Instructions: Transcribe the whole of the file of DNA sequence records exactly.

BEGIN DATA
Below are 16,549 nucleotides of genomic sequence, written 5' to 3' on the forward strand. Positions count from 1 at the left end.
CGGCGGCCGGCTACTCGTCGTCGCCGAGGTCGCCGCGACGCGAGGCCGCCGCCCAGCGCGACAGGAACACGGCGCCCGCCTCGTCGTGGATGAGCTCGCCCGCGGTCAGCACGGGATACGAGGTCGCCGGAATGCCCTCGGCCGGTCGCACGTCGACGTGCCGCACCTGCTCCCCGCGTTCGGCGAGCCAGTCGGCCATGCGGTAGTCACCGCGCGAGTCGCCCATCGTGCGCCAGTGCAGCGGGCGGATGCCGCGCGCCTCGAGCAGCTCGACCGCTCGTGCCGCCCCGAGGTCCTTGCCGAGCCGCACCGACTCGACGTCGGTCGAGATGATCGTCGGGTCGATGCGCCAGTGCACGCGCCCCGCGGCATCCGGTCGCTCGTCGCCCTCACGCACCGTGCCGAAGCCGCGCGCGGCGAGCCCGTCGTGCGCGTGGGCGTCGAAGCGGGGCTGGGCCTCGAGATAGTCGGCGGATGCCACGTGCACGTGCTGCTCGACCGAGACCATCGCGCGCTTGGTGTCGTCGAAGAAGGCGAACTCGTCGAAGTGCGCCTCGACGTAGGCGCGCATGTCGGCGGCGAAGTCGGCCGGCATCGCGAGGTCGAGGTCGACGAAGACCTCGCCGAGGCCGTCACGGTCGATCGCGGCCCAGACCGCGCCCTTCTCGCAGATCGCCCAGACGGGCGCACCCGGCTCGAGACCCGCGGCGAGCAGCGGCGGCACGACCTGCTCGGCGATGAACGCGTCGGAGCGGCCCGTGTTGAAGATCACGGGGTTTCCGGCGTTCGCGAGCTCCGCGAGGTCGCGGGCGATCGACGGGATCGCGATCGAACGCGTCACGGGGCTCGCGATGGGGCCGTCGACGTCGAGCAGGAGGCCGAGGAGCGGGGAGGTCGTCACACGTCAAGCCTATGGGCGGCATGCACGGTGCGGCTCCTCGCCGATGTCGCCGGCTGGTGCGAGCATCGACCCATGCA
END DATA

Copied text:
Below are 16,549 nucleotides of genomic sequence, written 5' to 3' on the forward strand. Positions count from 1 at the left end.
CGGCGGCCGGCTACTCGTCGTCGCCGAGGTCGCCGCGACGCGAGGCCGCCGCCCAGCGCGACAGGAACACGGCGCCCGCCTCGTCGTGGATGAGCTCGCCCGCGGTCAGCACGGGATACGAGGTCGCCGGAATGCCCTCGGCCGGTCGCACGTCGACGTGCCGCACCTGCTCCCCGCGTTCGGCGAGCCAGTCGGCCATGCGGTAGTCACCGCGCGAGTCGCCCATCGTGCGCCAGTGCAGCGGGCGGATGCCGCGCGCCTCGAGCAGCTCGACCGCTCGTGCCGCCCCGAGGTCCTTGCCGAGCCGCACCGACTCGACGTCGGTCGAGATGATCGTCGGGTCGATGCGCCAGTGCACGCGCCCCGCGGCATCCGGTCGCTCGTCGCCCTCACGCACCGTGCCGAAGCCGCGCGCGGCGAGCCCGTCGTGCGCGTGGGCGTCGAAGCGGGGCTGGGCCTCGAGATAGTCGGCGGATGCCACGTGCACGTGCTGCTCGACCGAGACCATCGCGCGCTTGGTGTCGTCGAAGAAGGCGAACTCGTCGAAGTGCGCCTCGACGTAGGCGCGCATGTCGGCGGCGAAGTCGGCCGGCATCGCGAGGTCGAGGTCGACGAAGACCTCGCCGAGGCCGTCACGGTCGATCGCGGCCCAGACCGCGCCCTTCTCGCAGATCGCCCAGACGGGCGCACCCGGCTCGAGACCCGCGGCGAGCAGCGGCGGCACGACCTGCTCGGCGATGAACGCGTCGGAGCGGCCCGTGTTGAAGATCACGGGGTTTCCGGCGTTCGCGAGCTCCGCGAGGTCGCGGGCGATCGACGGGATCGCGATCGAACGCGTCACGGGGCTCGCGATGGGGCCGTCGACGTCGAGCAGGAGGCCGAGGAGCGGGGAGGTCGTCACACGTCAAGCCTATGGGCGGCATGCACGGTGCGGCTCCTCGCCGATGTCGCCGGCTGGTGCGAGCATCGACCCATGCA